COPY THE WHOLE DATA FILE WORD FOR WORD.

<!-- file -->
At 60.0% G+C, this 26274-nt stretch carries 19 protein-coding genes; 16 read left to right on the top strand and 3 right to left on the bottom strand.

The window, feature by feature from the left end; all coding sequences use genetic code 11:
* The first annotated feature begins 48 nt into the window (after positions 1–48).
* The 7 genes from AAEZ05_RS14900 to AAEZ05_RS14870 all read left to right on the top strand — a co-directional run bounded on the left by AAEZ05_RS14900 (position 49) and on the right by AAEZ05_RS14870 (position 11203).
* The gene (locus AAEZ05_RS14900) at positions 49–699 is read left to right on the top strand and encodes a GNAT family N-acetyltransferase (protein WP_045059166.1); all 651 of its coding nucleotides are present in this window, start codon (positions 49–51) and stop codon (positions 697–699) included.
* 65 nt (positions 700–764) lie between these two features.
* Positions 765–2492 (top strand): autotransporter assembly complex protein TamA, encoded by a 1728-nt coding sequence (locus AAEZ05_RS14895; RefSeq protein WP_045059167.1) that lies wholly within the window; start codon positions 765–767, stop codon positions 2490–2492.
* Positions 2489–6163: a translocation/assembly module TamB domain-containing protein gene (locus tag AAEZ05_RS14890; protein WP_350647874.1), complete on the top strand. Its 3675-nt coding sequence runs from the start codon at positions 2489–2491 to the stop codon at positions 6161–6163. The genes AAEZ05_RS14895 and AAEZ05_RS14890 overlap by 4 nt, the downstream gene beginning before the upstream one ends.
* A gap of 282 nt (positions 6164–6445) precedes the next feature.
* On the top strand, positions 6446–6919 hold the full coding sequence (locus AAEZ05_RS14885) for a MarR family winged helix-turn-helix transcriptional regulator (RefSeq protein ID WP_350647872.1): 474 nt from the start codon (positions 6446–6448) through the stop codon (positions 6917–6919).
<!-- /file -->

At 60.0% G+C, this 26274-nt stretch carries 19 protein-coding genes; 16 read left to right on the top strand and 3 right to left on the bottom strand.

The window, feature by feature from the left end; all coding sequences use genetic code 11:
* The first annotated feature begins 48 nt into the window (after positions 1–48).
* The 7 genes from AAEZ05_RS14900 to AAEZ05_RS14870 all read left to right on the top strand — a co-directional run bounded on the left by AAEZ05_RS14900 (position 49) and on the right by AAEZ05_RS14870 (position 11203).
* The gene (locus AAEZ05_RS14900) at positions 49–699 is read left to right on the top strand and encodes a GNAT family N-acetyltransferase (protein WP_045059166.1); all 651 of its coding nucleotides are present in this window, start codon (positions 49–51) and stop codon (positions 697–699) included.
* 65 nt (positions 700–764) lie between these two features.
* Positions 765–2492 (top strand): autotransporter assembly complex protein TamA, encoded by a 1728-nt coding sequence (locus AAEZ05_RS14895; RefSeq protein WP_045059167.1) that lies wholly within the window; start codon positions 765–767, stop codon positions 2490–2492.
* Positions 2489–6163: a translocation/assembly module TamB domain-containing protein gene (locus tag AAEZ05_RS14890; protein WP_350647874.1), complete on the top strand. Its 3675-nt coding sequence runs from the start codon at positions 2489–2491 to the stop codon at positions 6161–6163. The genes AAEZ05_RS14895 and AAEZ05_RS14890 overlap by 4 nt, the downstream gene beginning before the upstream one ends.
* A gap of 282 nt (positions 6164–6445) precedes the next feature.
* On the top strand, positions 6446–6919 hold the full coding sequence (locus AAEZ05_RS14885) for a MarR family winged helix-turn-helix transcriptional regulator (RefSeq protein ID WP_350647872.1): 474 nt from the start codon (positions 6446–6448) through the stop codon (positions 6917–6919).